PENTICTON, BC -- Jake Virtanen was relegated to spectator Friday as his Vancouver Canucks dropped a 4-3 overtime decision to the Edmonton Oilers in their tournament opener at the Young Stars Classic.
As teammates departed from practice Saturday, the 18-year-old remained on the ice for an extra couple of spins around the rink.
It's the tough reality the Canucks first pick (No. 6) in the 2014 NHL Draft faces as he recovers from offseason shoulder surgery.
"It's frustrating," said Virtanen, who was ranked the NHL's No. 24 prospect by NHL.com for the 2014-15 season. "I think when I watched the game [Friday] night, it was pretty frustrating to watch. I want to be out there real quick. I want to be back into it. It's the time of year when the season is starting up and you want to be out there with the guys. It's tough to watch.
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"You've got to think health is first, though. It's going to be tough, just watching the first bit of the season. For me, it's just trying to get healthy. That's the most important thing right now, and being the top player I can be when I am."
Virtanen underwent the surgery in May after playing much of the 2013-14 season with the injury -- including a trip to the World Under-18 Championship where he helped Canada to a bronze medal finish.
The surgery was shortly after the tournament and with his arm in a sling, Virtanen missed the NHL Scouting Combine. He was able to pull on the Canucks jersey onstage at the NHL Draft on June 27th, though he couldn't participate in Vancouver's development camp that followed in mid-July.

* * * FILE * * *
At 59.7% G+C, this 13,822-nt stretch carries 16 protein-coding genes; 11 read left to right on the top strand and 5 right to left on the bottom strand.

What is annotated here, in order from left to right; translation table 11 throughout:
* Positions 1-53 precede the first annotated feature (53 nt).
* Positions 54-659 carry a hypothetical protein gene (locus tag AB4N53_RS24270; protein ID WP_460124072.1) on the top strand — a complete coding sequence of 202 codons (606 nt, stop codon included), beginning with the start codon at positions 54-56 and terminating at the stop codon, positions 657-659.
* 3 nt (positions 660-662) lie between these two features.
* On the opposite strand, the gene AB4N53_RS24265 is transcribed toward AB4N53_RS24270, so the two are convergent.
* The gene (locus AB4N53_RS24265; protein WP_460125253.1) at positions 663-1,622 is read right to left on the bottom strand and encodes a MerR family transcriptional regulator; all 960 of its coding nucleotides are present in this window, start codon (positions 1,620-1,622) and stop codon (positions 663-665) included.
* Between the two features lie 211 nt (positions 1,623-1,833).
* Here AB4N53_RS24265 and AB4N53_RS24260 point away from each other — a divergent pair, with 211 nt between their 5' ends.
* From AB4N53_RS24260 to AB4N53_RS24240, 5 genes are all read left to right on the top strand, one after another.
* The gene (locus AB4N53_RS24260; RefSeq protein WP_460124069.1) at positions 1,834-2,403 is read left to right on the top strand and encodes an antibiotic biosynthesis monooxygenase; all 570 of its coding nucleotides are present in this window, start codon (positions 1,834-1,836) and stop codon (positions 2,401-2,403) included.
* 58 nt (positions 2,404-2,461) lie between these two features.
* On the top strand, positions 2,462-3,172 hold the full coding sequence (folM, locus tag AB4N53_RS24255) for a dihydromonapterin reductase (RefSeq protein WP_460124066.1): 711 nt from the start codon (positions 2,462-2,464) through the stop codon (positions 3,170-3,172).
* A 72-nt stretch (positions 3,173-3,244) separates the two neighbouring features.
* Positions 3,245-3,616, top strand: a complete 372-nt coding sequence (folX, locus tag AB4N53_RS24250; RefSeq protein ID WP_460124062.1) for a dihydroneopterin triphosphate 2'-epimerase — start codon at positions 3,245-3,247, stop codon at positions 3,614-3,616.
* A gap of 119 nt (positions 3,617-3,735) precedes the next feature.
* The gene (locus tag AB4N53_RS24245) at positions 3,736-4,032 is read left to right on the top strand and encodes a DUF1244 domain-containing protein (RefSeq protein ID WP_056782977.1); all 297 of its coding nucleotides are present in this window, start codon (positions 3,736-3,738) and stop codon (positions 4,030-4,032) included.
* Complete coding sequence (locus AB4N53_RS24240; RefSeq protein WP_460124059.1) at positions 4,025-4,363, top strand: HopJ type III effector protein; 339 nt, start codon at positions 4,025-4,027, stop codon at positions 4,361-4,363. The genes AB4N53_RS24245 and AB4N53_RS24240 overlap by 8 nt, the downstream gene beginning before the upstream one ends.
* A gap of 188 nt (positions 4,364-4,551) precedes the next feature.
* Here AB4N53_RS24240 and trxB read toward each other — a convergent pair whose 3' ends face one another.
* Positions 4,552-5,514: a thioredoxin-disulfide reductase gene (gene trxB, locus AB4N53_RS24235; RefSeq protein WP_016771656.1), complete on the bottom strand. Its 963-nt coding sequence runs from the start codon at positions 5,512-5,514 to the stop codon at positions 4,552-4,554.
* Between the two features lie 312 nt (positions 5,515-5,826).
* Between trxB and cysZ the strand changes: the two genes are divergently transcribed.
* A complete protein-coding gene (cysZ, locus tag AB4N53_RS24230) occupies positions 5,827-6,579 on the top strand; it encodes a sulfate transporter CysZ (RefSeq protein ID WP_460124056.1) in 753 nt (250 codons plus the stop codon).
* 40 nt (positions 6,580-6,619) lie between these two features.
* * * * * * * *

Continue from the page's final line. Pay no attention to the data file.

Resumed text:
But being in the Canucks' dressing room in Penticton this week has lifted his spirits.
"I think that being around the guys here and the experience of being in the dressing room is keeping that feeling that I'm not just here for practices," said Virtanen, who scored 45 goals for the WHL's Calgary Hitmen last season. "I'm feeling like part of the guys here. They took me in. I didn't get to play with them at development camp but they took me in like a family. It's good to be in here."
It'll be good too, Virtanen admitted, to be in Vancouver.
Though it's unclear if he'll be participating in the on-ice session of the team's main camp, the 6-foot-1, 208-pound right wing still has hopes of making the Canucks.
It just won't be out of camp.
"Right now, it's going to be tough if I really want to make the team this year," Virtanen said. "If the team wants me to stay up, I'd love to do that and maybe try to make that team and if not, I'll go to Calgary and have another good year there. I'm just trying to focus on developing and being the top player I can be and improve and develop as a player."
Vancouver opens the 2014-15 season Oct. 8th against the Calgary Flames. Virtanen is hoping to be cleared for contact Oct. 15th. If the Abbotsford, B.C., native has designs of cracking the Canucks roster, he'll have to do so on the fly.
Utica Comets coach Travis Green, who is guiding Vancouver and Virtanen at the Young Stars Classic, doesn't expect any problems for the power forward prospect when it comes to giving the NHL a go.
"This day and age the way surgeries are done, you go around the NHL and there are lots of guys who have had shoulders done or surgeries here and there," said Green, who logged 970 NHL games with five different franchises during a 14-year playing career. "I don't think it'll be an issue at all once he's back and healthy and ready to go."
Once cleared to go, Green doesn't expect any hesitation out of Virtanen.
"That usually happens that last month when you're actually practicing and you're taking contact in practice and you're building up to when you're game ready," he said. "Any medical staff, whether he's in junior or he's in Vancouver, he'll be over that by the time he gets into game action."
Virtanen doesn't expect hesitation either.
He just knows he has to stay patient until his opportunity comes.
"Mid-October, that's what I'm hoping and that's pretty well when the NHL season starts," Virtanen said. "I'm hoping to stay up and just try to make my dream of becoming an NHL hockey player come true.
"That's what I'm looking forward to doing."